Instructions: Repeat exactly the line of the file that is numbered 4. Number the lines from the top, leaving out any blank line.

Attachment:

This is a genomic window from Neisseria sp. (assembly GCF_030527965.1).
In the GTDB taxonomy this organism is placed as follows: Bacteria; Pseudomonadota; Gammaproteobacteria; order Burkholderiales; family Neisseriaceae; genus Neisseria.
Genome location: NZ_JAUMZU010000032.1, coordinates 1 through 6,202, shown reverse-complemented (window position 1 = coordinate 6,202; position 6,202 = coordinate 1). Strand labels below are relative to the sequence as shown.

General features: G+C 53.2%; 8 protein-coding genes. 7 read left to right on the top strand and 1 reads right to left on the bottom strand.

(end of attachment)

General features: G+C 53.2%; 8 protein-coding genes. 7 read left to right on the top strand and 1 reads right to left on the bottom strand.